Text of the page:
Friday, January 09, 2009

Bump

Navigating through the labyrinth of Pakistani politics is much like groping through an unknown darkened room, objects are bumped into and thus identified, but there seems to be also someone moving them about, so one's bump information can be lost before the next one.

The news that PM Gilani has fired his National Security Advisor, Gen. Durrani, is like one of those bumps. It seems to mean something, but that just might be for now.

Durrani is and was very friendly to the US and its policies, and it's been reported in the Pakistani press that the US Ambassador has 'demanded' his reinstatement.

The Asia Times is reporting that he was fired, and a planned crackdown on LET was cancelled, because of pressure from the Pakistani military. Thus the US plans for the region may not be going as smoothly as hoped:
The new year began with a fresh initiative in the US-led "war on terror" in terms of which Boucher unfolded a two-prong approach: Pakistani President Asif Ali Zardari was to seek reconciliation with India by complying with its demands following the Mumbai attack, and Zardari was to visit Kabul to establish better coordination with Afghan President Hamid Karzai.

The head of US Central Command, General David Petraeus, is soon to launch a surge in Afghanistan that will double the number of US troops from 30,000 to 60,000. At the same time, Pakistan's tribal areas, where militants have extensive bases, will become open hunting grounds for Afghan and Pakistan tribal militias backed by joint patrols of the national armies of the two countries, in addition to North Atlantic Treaty Organization forces.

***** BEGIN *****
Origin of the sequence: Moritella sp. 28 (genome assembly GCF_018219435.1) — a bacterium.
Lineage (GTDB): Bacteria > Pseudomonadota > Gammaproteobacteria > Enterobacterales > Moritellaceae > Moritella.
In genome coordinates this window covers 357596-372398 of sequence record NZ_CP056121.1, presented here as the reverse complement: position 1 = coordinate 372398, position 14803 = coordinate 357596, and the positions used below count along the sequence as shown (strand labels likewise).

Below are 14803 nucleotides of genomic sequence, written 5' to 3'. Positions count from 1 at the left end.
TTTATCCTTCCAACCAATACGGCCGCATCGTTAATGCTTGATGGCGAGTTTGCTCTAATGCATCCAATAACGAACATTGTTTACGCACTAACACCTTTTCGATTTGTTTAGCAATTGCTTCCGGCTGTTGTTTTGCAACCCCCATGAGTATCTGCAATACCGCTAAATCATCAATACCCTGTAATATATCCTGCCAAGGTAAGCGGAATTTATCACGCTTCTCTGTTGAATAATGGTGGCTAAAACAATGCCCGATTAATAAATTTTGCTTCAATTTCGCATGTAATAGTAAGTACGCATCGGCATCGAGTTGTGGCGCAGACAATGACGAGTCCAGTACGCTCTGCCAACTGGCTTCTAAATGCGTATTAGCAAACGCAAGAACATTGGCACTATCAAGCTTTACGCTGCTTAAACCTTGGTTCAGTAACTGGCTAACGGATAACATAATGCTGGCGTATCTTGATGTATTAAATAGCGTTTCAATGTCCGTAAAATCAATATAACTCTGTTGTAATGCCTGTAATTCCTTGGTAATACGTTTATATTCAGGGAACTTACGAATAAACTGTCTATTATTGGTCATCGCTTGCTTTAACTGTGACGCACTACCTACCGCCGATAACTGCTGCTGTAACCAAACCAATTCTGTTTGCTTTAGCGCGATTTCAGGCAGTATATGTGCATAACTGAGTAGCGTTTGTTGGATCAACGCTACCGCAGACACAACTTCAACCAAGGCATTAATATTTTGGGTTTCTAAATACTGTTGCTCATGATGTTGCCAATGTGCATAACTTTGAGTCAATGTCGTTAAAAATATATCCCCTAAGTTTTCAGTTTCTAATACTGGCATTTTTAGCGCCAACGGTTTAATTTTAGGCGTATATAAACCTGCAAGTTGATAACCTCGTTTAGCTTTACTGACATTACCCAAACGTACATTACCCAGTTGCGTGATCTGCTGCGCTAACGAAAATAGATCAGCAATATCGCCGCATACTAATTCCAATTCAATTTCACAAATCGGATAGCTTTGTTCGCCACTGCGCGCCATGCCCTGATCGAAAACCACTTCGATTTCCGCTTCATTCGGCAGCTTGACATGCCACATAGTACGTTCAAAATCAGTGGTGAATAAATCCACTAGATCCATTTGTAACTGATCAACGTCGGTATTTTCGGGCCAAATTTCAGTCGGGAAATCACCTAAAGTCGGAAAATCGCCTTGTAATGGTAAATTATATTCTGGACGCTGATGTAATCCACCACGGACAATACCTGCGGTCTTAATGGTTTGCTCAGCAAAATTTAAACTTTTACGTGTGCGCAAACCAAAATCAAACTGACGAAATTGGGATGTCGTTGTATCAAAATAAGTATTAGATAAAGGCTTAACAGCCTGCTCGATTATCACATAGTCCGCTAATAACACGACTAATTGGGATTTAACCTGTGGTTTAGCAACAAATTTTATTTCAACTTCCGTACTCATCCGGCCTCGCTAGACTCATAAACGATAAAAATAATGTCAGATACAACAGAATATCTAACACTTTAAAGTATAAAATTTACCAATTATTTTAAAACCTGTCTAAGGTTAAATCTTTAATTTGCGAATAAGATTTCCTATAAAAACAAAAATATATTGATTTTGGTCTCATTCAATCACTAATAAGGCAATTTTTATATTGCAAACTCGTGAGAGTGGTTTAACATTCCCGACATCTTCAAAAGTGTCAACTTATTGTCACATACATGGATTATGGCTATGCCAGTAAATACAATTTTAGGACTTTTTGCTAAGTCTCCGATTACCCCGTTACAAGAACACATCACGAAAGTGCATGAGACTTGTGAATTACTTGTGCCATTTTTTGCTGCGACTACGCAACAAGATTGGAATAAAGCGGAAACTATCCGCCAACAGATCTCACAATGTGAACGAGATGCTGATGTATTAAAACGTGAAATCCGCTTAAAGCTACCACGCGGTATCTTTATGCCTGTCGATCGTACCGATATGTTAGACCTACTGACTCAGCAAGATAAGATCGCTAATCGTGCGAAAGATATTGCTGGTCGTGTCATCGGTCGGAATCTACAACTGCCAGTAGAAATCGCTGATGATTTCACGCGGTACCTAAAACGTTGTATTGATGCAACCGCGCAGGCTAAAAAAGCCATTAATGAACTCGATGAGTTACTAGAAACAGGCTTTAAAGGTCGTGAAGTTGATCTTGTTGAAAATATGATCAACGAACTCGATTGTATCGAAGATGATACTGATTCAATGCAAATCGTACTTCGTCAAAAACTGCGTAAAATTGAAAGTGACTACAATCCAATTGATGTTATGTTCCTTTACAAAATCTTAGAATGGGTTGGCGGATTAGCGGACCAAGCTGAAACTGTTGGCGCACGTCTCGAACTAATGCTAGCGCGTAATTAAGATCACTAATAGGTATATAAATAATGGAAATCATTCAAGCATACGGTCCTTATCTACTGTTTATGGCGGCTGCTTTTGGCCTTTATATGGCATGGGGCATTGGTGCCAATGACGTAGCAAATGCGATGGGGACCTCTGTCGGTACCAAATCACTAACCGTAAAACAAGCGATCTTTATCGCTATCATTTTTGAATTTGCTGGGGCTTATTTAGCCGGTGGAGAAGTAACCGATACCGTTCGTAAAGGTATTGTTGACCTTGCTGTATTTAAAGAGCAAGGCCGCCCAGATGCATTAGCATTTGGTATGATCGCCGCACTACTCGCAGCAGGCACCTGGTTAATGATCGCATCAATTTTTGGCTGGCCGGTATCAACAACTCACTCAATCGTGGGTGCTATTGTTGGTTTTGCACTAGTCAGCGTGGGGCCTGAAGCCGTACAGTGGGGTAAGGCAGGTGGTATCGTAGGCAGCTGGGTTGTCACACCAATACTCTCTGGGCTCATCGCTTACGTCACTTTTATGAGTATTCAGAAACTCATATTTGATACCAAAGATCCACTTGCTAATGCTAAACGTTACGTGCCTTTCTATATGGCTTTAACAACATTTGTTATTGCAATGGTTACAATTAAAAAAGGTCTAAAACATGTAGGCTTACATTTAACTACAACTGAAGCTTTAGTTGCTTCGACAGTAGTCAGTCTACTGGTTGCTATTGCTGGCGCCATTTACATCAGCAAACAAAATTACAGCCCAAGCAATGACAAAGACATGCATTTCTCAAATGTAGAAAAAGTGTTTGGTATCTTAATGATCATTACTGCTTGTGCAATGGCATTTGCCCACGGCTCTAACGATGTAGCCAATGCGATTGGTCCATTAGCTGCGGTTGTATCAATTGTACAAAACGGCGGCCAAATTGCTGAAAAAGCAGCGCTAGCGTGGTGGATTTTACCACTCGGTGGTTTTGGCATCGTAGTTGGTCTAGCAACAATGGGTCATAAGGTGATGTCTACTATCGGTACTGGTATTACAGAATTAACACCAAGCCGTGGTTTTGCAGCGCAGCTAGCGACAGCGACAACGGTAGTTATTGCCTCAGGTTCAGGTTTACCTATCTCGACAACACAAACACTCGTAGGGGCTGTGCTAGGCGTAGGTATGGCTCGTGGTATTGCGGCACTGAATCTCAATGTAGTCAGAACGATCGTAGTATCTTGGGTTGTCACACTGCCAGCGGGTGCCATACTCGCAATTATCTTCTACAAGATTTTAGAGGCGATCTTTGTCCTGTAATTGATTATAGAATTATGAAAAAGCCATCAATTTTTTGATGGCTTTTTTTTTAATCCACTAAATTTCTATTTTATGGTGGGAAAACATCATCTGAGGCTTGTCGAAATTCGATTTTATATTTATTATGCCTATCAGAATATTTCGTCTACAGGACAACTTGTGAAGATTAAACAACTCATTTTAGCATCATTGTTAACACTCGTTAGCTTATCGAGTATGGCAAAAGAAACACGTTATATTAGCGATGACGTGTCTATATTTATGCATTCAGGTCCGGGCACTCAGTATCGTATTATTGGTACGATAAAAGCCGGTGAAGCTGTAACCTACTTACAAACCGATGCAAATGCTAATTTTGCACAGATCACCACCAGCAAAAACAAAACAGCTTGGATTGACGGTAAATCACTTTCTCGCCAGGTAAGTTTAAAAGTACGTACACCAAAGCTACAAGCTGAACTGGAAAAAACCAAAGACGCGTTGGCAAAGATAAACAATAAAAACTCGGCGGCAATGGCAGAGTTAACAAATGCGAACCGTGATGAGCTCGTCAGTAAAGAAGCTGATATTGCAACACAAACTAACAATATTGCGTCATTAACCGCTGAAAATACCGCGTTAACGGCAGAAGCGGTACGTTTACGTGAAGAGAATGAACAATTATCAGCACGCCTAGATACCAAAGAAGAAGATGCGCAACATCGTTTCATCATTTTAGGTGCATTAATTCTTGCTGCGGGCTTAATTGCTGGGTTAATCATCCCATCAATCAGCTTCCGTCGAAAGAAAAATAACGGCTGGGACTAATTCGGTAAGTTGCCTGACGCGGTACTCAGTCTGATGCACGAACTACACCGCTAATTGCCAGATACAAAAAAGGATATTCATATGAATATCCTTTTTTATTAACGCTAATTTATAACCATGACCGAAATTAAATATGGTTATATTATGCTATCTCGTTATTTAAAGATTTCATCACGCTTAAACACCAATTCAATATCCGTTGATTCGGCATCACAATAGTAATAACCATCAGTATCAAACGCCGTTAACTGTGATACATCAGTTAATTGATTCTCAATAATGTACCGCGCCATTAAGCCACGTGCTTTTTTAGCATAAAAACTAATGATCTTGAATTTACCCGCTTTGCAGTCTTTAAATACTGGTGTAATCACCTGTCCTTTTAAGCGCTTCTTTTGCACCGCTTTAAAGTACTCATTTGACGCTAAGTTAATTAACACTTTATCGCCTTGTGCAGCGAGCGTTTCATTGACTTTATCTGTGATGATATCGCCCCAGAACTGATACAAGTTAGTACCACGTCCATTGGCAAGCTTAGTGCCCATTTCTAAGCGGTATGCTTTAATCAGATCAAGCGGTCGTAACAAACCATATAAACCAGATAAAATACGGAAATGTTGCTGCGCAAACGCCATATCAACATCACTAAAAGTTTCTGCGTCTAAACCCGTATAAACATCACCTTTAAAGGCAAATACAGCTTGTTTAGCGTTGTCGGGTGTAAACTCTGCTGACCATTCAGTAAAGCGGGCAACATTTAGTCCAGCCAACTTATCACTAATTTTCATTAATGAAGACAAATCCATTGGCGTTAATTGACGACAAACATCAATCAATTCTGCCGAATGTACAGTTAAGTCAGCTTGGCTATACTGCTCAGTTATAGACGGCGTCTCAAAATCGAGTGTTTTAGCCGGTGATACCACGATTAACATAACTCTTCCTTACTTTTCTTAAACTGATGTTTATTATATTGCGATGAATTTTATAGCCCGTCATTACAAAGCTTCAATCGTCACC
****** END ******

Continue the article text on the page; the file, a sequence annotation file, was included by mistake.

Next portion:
The first segment of the American package concerning India has, however, now been shot down with Durrani's dismissal, throwing into doubt the remaining part. This leaves Zardari's civilian government awkwardly caught between the competing desires of the US and its own military establishment.
VP-elect Biden is due to go to the region soon, perhaps to try to rearrainge the furniture in the darkened room. Be ready for more bumps.

2 Comments:

Anonymous Rabia said...

"It seems to mean something, but that just might be for now."
Most Pakistanis consider this to have been really significant. It's a clear sign that Gillani is spitting mad at Zardari and that there's going to be a major struggle in the ranks of the PPP. I read a blog post by someone comparing Gillani to Junejo (the PM appointed by Zia in 1985) -- Zia thought he would just be a yes-man but he ended up leading to the end of Zia's power. I think that's a bit of a stretch, Gillani is not a very smart or principled guy. Unfortunately all elements of the government are falling apart simultaneously.

1/10/2009 8:30 AM  
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11/06/2009 5:36 PM  

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